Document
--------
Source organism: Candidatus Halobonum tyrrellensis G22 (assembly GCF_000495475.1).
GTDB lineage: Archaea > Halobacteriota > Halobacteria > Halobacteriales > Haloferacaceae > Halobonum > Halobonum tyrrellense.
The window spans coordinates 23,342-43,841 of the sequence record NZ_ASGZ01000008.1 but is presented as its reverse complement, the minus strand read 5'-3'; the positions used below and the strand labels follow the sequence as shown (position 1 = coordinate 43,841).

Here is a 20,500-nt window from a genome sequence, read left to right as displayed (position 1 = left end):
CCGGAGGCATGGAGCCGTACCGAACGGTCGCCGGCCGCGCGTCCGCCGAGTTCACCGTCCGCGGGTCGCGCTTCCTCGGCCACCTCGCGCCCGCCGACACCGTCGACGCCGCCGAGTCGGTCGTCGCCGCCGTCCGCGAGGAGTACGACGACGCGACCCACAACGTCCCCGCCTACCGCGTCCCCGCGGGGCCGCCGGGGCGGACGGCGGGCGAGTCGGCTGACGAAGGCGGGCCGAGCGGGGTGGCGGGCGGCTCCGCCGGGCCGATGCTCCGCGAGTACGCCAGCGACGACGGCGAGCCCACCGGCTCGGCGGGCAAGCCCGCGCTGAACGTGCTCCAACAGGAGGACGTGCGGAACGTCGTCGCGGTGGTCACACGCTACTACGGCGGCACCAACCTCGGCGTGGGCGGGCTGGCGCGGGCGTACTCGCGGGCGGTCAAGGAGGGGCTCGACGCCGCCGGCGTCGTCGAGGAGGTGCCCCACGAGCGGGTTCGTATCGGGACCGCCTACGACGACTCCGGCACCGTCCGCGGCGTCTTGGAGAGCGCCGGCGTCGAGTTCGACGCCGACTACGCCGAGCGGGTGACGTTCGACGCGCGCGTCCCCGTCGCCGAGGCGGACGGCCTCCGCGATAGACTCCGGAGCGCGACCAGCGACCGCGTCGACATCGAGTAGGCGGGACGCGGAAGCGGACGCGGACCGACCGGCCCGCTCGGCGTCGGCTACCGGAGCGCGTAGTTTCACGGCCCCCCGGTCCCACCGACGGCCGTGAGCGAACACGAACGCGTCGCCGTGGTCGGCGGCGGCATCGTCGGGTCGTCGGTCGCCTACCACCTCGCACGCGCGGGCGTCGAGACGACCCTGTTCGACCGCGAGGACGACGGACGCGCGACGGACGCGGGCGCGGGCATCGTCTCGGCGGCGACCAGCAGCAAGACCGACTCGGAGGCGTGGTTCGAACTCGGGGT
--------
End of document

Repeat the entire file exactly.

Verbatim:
Source organism: Candidatus Halobonum tyrrellensis G22 (assembly GCF_000495475.1).
GTDB lineage: Archaea > Halobacteriota > Halobacteria > Halobacteriales > Haloferacaceae > Halobonum > Halobonum tyrrellense.
The window spans coordinates 23,342-43,841 of the sequence record NZ_ASGZ01000008.1 but is presented as its reverse complement, the minus strand read 5'-3'; the positions used below and the strand labels follow the sequence as shown (position 1 = coordinate 43,841).

Here is a 20,500-nt window from a genome sequence, read left to right as displayed (position 1 = left end):
CCGGAGGCATGGAGCCGTACCGAACGGTCGCCGGCCGCGCGTCCGCCGAGTTCACCGTCCGCGGGTCGCGCTTCCTCGGCCACCTCGCGCCCGCCGACACCGTCGACGCCGCCGAGTCGGTCGTCGCCGCCGTCCGCGAGGAGTACGACGACGCGACCCACAACGTCCCCGCCTACCGCGTCCCCGCGGGGCCGCCGGGGCGGACGGCGGGCGAGTCGGCTGACGAAGGCGGGCCGAGCGGGGTGGCGGGCGGCTCCGCCGGGCCGATGCTCCGCGAGTACGCCAGCGACGACGGCGAGCCCACCGGCTCGGCGGGCAAGCCCGCGCTGAACGTGCTCCAACAGGAGGACGTGCGGAACGTCGTCGCGGTGGTCACACGCTACTACGGCGGCACCAACCTCGGCGTGGGCGGGCTGGCGCGGGCGTACTCGCGGGCGGTCAAGGAGGGGCTCGACGCCGCCGGCGTCGTCGAGGAGGTGCCCCACGAGCGGGTTCGTATCGGGACCGCCTACGACGACTCCGGCACCGTCCGCGGCGTCTTGGAGAGCGCCGGCGTCGAGTTCGACGCCGACTACGCCGAGCGGGTGACGTTCGACGCGCGCGTCCCCGTCGCCGAGGCGGACGGCCTCCGCGATAGACTCCGGAGCGCGACCAGCGACCGCGTCGACATCGAGTAGGCGGGACGCGGAAGCGGACGCGGACCGACCGGCCCGCTCGGCGTCGGCTACCGGAGCGCGTAGTTTCACGGCCCCCCGGTCCCACCGACGGCCGTGAGCGAACACGAACGCGTCGCCGTGGTCGGCGGCGGCATCGTCGGGTCGTCGGTCGCCTACCACCTCGCACGCGCGGGCGTCGAGACGACCCTGTTCGACCGCGAGGACGACGGACGCGCGACGGACGCGGGCGCGGGCATCGTCTCGGCGGCGACCAGCAGCAAGACCGACTCGGAGGCGTGGTTCGAACTCGGGGT